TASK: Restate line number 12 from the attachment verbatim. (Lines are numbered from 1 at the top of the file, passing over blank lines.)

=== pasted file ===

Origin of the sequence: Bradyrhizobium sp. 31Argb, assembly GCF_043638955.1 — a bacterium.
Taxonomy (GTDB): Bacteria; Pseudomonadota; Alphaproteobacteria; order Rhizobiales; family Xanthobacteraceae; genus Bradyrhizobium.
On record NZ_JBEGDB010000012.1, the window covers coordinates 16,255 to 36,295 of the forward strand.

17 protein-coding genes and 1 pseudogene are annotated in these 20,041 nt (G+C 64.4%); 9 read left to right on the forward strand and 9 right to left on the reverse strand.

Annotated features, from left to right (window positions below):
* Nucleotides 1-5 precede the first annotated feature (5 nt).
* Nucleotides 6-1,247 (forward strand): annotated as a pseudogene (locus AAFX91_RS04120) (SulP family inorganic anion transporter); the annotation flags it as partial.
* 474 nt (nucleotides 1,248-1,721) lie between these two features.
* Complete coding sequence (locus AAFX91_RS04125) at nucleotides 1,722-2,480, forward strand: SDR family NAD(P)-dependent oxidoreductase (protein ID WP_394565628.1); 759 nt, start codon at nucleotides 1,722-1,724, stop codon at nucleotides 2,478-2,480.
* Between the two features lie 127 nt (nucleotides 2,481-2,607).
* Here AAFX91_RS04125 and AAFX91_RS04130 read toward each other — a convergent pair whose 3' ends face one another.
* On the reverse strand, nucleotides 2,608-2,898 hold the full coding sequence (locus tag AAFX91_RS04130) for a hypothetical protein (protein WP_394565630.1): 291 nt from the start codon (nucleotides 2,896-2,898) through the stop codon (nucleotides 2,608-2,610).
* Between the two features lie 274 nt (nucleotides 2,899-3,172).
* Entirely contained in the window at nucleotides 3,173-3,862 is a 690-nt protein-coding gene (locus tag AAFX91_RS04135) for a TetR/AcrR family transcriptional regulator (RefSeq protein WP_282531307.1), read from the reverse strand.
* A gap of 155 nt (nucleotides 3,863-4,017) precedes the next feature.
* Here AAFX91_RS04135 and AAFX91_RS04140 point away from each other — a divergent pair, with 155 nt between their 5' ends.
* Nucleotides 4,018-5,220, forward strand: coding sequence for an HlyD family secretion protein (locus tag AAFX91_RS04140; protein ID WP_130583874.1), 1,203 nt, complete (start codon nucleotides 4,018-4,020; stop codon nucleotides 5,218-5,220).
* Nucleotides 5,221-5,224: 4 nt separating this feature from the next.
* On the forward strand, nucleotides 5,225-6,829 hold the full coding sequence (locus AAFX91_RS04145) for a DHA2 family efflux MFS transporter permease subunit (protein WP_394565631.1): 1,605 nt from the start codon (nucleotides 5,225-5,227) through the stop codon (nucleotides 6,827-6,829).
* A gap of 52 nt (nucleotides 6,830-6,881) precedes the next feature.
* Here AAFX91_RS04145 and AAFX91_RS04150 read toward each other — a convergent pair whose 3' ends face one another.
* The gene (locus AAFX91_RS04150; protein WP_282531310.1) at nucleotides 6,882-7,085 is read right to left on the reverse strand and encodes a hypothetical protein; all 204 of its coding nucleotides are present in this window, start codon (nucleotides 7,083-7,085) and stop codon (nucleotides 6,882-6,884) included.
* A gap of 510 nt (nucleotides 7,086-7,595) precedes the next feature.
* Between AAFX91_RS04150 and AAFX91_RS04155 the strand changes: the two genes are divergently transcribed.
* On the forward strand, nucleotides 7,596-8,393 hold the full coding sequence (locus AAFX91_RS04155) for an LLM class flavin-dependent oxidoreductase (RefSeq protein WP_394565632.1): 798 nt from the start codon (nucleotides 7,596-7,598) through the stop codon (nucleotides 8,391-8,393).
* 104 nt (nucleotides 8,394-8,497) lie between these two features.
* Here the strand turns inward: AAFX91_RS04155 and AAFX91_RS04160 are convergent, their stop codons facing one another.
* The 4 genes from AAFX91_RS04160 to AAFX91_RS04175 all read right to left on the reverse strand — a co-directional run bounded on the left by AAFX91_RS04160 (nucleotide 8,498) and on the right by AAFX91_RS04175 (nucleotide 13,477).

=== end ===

* On the reverse strand, nucleotides 2,608-2,898 hold the full coding sequence (locus tag AAFX91_RS04130) for a hypothetical protein (protein WP_394565630.1): 291 nt from the start codon (nucleotides 2,896-2,898) through the stop codon (nucleotides 2,608-2,610).